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A mix of inline domestic and weak international data provides the backdrop for Chairman Bernanke's Jackson Hole speech on Friday. On the home front, the Personal Income & Spending data for July was roughly in-line with expectations, while the weekly initial Jobless Claims data was a tad weaker than expected.
Beyond our shores, weak data out of Japan, Europe and South Korea this morning again reminded us of the worldwide economic challenges.
Today's July Personal Income & Outlays report shows that the U.S. economy started the current quarter on firmer footing than was the case in the second quarter. Consumer spending increased at a better-than-expected 0.4% pace in July following the flat reading in June and a drop in May. This is in-line with what we had seen in the positive July Retail Sales data and provides some confirmation of positive momentum on this key front.
Personal Income growth also came in-line with expectations, up 0.3% in July after the 0.3% gain in June (revised down from up 0.5% originally reported). On a related note, we got August same-store sales data this morning, with a number of retailers including Target ( TGT - Analyst Report ) , Gap ( GPS - Analyst Report ) , Macy's ( M - Analyst Report ) and Nordstrom ( JWN - Analyst Report ) posting better-than-expected numbers.
Consumer spending, the biggest driver of the economy, increased at a 1.7% pace in the second quarter, revised higher in Wednesday's second reading from the 1.5% originally reported but below the first quarter's 2.4% pace. For the economy's growth momentum to improve in the current quarter and back half of the year, consumer spending needs to rise from the second quarter's pace. But that will be possible only once the labor market starts showing sustainable signs of improvement.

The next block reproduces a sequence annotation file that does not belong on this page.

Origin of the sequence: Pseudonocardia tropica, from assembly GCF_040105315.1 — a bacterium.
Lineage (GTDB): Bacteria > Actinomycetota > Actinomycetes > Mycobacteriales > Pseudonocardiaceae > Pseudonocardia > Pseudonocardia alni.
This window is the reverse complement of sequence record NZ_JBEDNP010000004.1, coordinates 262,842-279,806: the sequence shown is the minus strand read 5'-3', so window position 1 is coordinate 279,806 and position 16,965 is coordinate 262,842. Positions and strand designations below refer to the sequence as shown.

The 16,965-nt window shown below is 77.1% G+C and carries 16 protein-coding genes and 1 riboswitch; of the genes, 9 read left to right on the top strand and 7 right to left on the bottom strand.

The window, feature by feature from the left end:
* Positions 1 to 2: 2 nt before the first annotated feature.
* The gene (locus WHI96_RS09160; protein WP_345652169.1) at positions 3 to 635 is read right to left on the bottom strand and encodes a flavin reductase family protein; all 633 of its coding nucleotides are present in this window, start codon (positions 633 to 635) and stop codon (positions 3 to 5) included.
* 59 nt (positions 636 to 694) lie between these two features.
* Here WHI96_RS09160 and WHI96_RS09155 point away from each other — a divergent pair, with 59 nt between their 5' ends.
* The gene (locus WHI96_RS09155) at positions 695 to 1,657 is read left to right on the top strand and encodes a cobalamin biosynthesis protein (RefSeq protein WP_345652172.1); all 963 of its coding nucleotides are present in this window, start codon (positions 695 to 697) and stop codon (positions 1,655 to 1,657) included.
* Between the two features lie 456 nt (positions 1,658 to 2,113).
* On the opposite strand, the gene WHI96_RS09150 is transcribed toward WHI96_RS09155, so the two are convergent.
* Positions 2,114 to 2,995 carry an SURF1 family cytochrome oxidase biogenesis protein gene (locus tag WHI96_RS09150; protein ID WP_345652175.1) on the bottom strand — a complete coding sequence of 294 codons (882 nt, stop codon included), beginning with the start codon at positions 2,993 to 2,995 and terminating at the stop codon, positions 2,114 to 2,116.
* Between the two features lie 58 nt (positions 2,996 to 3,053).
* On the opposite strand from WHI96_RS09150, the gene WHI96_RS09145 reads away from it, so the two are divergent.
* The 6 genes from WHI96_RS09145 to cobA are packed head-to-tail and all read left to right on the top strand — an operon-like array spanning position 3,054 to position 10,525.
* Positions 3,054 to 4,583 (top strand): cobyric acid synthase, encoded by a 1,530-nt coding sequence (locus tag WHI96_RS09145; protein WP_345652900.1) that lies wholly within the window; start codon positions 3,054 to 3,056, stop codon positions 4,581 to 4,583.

This morning's somewhat disappointing Jobless Claims data indicates that the modestly improving trend of recent weeks remains in place. We will get a better picture of the labor market from the August non-farm payroll numbers coming out next Friday. But a number along the lines of what we got in July would generally be looked at favorably.
It is far from clear what all of this means for Fed policy, and the market's tentativeness of recent days shows exactly that. Many serious market watchers remain of the opinion that the economy's condition is not precarious enough to warrant fresh Fed support. They point to Wednesday's 1.7% GDP growth rate in the second quarter and expectations of 100K-plus jobs in next Friday's Jobs report as evidence in support of this claim.
This morning's July Personal income & Outlays reading would also fall in that category. I am of the view that more Fed action is largely irrelevant to the issues facing the U.S. economy. Neither lack of liquidity nor higher interest rates are hurdles for the economy at present; in fact both of those variables remain quite supportive already.
Fiscal issues on the home front and a slowing international economy are the issues holding the economy back and more Fed action will do little to help out on those fronts.
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